The G20/OECD Principles of Corporate Governance provide recommendations on shareholder rights, executive remuneration, financial disclosure, the behaviour of institutional investors and how stock markets should function. Sound corporate governance is seen as an essential element for promoting capital-market based financing and unlocking investment, which are keys to boosting long-term economic growth.
Long-term capital is in short supply and has become increasingly so since the 2008 financial crisis. This has profound implications for growth and financial stability. The OECD is exploring these issues in depth.
Investment in clean energy infrastructure needs to be scaled up to support the broader development, economic and climate agenda. This will require leveraging private investment, however investment in this area remains constrained by barriers, including market and government failures. This page describes what tools the OECD provides to governments to create an enabling environment for investment flows to clean energy infrastructure.
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This document contains the support note on diversification of financing instruments for SMEs. It was considered by G20 Finance and Central Bank Deputies at their meeting in Xiamen, China, who agreed to transmit it to G20 Finance Ministers and Central Bank Governors and G20 Leaders at their July and September meetings, respectively.
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This document contains the final version of the guidance note on recommended policy steps on diversification of financial instruments for infrastructure and SMEs. It was considered by G20 Finance Ministers and Central Bank Governors at their meeting in Chengdu and is now transmitted to G20 Leaders.
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This document contains the final version of the support note on diversification of financial instruments for infrastructure. This note was considered by G20 Finance Ministers and Central Bank Governors at their meeting in Chengdu and is now transmitted to G20 Leaders.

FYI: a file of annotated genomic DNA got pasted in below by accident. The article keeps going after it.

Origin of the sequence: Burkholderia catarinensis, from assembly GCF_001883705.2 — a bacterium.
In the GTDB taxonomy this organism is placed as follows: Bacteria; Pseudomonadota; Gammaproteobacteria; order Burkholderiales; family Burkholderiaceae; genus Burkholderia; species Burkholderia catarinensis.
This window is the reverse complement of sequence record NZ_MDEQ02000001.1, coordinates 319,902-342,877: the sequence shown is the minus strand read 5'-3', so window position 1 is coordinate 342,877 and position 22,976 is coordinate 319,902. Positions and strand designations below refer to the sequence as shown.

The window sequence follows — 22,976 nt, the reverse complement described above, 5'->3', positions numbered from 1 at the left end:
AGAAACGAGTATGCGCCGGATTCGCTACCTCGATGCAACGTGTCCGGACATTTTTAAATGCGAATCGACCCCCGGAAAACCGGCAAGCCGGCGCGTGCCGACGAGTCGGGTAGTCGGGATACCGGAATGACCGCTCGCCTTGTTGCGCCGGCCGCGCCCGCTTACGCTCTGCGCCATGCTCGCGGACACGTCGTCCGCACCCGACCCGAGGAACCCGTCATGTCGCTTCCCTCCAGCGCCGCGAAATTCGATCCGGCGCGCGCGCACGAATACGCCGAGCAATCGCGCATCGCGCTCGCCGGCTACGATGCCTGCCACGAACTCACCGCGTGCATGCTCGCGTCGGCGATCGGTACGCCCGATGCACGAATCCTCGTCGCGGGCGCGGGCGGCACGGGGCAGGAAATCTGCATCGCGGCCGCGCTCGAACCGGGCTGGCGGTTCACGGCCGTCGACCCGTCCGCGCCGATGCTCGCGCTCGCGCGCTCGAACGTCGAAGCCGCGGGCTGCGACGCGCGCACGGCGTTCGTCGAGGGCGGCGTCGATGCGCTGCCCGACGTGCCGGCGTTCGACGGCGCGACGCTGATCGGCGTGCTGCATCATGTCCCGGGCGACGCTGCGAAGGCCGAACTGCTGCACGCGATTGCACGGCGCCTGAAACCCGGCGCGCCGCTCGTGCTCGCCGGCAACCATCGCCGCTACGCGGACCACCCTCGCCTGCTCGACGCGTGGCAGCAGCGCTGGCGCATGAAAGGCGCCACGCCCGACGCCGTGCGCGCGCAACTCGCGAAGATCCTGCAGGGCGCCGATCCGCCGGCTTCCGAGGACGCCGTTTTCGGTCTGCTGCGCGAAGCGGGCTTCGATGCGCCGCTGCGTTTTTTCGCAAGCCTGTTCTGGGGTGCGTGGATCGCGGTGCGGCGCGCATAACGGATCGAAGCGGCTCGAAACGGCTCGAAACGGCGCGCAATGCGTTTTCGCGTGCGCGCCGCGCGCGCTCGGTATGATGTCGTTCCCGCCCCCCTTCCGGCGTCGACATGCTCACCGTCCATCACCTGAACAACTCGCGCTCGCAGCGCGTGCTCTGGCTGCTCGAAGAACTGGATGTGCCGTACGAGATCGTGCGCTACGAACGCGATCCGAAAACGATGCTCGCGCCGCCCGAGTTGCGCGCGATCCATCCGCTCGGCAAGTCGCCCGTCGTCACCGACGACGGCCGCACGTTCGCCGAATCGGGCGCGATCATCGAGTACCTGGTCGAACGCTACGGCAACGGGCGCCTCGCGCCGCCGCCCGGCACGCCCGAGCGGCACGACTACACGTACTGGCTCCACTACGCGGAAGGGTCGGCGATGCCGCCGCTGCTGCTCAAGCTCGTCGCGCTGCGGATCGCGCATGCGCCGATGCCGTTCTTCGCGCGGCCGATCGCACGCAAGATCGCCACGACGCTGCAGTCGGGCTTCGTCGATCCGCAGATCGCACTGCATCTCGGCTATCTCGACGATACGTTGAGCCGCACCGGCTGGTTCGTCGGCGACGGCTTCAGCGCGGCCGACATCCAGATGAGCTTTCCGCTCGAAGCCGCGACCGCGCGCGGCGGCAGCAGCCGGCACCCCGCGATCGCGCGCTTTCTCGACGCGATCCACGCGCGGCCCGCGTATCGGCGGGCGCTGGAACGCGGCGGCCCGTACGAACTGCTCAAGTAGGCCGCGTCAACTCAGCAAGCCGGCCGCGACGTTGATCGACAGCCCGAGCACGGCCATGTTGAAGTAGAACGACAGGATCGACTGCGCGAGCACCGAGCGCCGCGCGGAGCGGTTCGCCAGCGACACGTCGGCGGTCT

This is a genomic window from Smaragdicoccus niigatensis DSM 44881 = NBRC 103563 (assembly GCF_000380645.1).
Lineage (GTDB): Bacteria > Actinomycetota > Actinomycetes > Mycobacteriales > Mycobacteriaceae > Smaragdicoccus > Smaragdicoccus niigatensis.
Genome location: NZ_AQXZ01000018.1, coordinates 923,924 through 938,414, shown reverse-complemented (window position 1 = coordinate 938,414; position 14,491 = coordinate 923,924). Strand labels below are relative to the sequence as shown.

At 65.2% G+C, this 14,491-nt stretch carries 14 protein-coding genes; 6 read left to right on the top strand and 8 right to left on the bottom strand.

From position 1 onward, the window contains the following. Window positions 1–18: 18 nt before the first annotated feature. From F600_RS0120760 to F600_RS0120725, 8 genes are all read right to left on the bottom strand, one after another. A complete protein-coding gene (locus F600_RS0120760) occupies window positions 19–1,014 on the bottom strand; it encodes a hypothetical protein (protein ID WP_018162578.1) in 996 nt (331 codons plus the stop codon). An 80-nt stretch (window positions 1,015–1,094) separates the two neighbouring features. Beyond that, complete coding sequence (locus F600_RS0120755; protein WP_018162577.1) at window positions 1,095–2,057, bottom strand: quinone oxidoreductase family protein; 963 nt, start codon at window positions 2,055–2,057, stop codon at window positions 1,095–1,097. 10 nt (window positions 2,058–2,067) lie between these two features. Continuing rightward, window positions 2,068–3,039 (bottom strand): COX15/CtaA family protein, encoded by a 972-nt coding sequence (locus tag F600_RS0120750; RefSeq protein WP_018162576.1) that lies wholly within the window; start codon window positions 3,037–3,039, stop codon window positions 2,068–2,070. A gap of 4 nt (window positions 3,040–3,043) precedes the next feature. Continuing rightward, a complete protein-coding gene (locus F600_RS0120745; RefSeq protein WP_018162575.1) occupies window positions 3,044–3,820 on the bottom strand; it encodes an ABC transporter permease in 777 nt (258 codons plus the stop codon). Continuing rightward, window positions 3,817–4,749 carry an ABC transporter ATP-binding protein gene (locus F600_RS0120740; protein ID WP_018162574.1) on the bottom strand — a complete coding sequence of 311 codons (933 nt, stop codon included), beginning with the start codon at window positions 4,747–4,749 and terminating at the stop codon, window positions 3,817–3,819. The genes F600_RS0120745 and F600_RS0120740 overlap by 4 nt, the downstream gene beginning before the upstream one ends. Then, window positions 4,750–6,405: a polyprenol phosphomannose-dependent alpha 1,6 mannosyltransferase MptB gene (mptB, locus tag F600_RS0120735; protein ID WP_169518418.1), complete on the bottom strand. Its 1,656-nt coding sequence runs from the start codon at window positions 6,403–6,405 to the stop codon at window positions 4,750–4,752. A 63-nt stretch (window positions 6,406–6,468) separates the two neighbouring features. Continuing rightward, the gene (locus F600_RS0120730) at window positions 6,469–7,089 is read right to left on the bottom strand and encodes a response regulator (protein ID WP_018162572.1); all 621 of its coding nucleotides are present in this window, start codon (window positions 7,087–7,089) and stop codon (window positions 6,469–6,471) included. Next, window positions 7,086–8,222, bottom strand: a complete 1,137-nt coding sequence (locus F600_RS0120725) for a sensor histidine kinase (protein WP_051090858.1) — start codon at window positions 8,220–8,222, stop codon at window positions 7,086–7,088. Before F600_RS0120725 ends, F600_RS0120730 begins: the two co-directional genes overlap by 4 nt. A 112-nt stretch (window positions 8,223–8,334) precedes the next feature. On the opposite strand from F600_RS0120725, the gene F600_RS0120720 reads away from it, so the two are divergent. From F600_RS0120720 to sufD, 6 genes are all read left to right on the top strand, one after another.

A critical dimension of the 'low-growth trap’ is a lack of investment. Weak investment is undermining productivity growth and lowering potential output by holding back capital deepening and hindering the pace at which innovation is embodied in plant and equipment.
The Code of Liberalisation of Capital Movements and the Code of Liberalisation of Current Invisible Operations constitute legally binding rules, stipulating progressive, non-discriminatory liberalisation of capital movements, the right of establishment and current invisible transactions (mostly services). All non-conforming measures must be listed in country reservations against the Codes.
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This report provides an update on the development of effective approaches to support the implementation of the G20/OECD High-level Principles on SME Financing. It was circulated to G20 Finance and Central Bank Deputies at their meeting in Xiamen, China, and is now being transmitted to G20 Finance Ministers and Central Bank Governors and G20 Leaders at their July and September 2016 meetings, respectively.
The survey monitors and compares the investment behaviour, asset levels, and performances of the largest institutional investors in each region or country covered and analyses in greater depth the general trends observed at a national level.